Re: [PATCH RFC v3] random: getrandom(2): optionally block when CRNG is uninitialized

From: Ahmed S. Darwish
Date: Sun Sep 15 2019 - 06:02:16 EST

On Sun, Sep 15, 2019 at 11:30:57AM +0200, Willy Tarreau wrote:
> On Sun, Sep 15, 2019 at 10:59:07AM +0200, Lennart Poettering wrote:
> > We live in a world where people run HTTPS, SSH, and all that stuff in
> > the initrd already. It's where SSH host keys are generated, and plenty
> > session keys.
> It is exactly the type of crap that create this situation : making
> people developing such scripts believe that any random source was OK
> to generate these, and as such forcing urandom to produce crypto-solid
> randoms!

Willy, let's tone it down please... the thread is already getting a
bit toxic.

> No, distro developers must know that it's not acceptable to
> generate lifetime crypto keys from the early boot when no entropy is
> available. At least with this change they will get an error returned
> from getrandom() and will be able to ask the user to feed entropy, or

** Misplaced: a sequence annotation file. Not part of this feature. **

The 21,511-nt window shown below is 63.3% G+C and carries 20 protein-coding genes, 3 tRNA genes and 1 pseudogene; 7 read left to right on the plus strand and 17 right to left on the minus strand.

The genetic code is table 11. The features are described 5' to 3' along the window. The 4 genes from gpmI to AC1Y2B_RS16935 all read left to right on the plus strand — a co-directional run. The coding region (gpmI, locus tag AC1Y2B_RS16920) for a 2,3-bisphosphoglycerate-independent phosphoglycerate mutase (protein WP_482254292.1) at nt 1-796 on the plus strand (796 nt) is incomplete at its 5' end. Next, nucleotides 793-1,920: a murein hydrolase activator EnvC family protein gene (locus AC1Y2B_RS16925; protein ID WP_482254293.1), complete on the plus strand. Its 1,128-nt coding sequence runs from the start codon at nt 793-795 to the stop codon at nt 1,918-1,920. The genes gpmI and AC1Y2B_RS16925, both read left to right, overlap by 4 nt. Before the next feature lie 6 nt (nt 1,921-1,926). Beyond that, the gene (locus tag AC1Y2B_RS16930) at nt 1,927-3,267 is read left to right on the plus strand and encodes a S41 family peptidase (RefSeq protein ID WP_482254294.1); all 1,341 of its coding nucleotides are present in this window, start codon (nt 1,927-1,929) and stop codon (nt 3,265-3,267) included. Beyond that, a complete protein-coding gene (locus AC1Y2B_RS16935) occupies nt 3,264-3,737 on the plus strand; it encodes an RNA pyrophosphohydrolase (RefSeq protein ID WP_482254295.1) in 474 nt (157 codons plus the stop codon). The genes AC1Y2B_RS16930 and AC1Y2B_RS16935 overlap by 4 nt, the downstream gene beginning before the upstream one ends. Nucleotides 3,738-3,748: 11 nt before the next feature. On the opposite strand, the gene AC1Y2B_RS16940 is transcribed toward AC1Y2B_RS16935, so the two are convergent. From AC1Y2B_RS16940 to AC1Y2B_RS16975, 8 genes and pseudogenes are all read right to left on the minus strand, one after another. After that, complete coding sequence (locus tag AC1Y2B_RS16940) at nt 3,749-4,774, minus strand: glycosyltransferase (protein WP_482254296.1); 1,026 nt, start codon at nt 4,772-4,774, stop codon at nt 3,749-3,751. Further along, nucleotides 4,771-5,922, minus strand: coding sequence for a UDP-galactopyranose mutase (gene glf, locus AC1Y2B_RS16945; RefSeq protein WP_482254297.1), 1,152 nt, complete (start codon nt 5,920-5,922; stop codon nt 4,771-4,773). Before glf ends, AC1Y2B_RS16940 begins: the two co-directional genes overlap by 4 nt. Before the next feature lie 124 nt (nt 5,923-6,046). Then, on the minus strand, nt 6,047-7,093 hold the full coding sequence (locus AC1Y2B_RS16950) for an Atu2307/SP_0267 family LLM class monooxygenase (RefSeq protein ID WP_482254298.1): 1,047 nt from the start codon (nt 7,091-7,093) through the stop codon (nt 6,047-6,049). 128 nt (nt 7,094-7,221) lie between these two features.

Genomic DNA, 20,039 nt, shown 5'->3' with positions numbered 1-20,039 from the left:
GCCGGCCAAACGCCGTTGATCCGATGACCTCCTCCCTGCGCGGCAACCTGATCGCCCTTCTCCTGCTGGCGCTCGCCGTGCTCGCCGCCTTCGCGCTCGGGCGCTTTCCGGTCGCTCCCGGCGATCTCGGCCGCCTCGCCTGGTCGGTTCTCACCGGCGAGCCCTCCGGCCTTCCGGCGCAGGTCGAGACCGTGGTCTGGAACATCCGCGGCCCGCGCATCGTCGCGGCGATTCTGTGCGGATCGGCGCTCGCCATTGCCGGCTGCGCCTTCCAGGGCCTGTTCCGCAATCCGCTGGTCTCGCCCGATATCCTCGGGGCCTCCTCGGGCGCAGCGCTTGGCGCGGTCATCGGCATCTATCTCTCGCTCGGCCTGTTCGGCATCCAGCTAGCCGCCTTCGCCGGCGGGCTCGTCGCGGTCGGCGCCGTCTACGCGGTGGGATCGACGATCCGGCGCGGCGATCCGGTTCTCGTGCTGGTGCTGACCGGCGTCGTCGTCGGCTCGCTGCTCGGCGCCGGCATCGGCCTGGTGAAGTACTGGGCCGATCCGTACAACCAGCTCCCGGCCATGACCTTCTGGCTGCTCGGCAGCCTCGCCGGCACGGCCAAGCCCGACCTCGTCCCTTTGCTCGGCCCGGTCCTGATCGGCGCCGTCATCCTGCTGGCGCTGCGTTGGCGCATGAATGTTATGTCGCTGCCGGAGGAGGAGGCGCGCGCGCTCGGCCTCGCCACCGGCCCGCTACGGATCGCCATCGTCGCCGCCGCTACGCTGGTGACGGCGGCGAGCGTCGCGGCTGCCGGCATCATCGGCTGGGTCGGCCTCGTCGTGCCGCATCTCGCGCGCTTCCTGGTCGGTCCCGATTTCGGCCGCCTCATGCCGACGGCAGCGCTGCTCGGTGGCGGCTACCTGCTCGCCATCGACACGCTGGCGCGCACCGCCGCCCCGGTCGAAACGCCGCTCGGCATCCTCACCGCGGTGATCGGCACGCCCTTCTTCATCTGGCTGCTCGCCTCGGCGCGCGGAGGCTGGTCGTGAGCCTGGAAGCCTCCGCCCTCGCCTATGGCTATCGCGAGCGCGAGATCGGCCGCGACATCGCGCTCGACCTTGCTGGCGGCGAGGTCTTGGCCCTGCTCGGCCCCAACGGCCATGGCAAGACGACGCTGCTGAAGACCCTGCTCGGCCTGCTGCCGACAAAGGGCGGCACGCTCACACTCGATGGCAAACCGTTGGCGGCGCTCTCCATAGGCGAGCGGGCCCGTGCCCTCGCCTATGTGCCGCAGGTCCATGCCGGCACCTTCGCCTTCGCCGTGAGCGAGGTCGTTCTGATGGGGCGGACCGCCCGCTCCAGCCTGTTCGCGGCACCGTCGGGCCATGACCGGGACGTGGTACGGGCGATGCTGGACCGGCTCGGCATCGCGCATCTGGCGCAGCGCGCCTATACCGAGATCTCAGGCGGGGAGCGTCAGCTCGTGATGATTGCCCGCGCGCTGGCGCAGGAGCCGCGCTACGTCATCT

> be able to say "it was impossible to generate the SSH key right now,
> the daemon will only be started once it's possible", or "the SSH key
> we produced will not be saved because it's not safe and is only usable
> for this recovery session".
> > If Linux lets all that stuff run with awful entropy then
> > you pretend things where secure while they actually aren't. It's much
> > better to fail loudly in that case, I am sure.
> This is precisely what this change permits : fail instead of block
> by default, and let applications decide based on the use case.

Unfortunately, not exactly.

Linus didn't want getrandom to return an error code / "to fail" in
that case, but to silently return CRNG-uninitialized /dev/urandom
data, to avoid user-space even working around the error code through

I understand the rationale behind that, of course, and this is what
I've done so far in the V3 RFC.

Nonetheless, this _will_, for example, make systemd-random-seed(8)
save week seeds under /var/lib/systemd/random-seed, since the kernel
didn't inform it about such weakness at all..

The situation is so bad now, that it's more of "some user-space are
more equal than others".. Let's just at least admit this while
discussing the RFC patch in question.


> > Quite frankly, I don't think this is something to fix in the
> > kernel.
> As long as it offers a single API to return randoms, and that it is
> not possible not to block for low-quality randoms, it needs to be
> at least addressed there. Then userspace can adapt. For now userspace
> does not have this option just due to the kernel's way of exposing
> randoms.
> Willy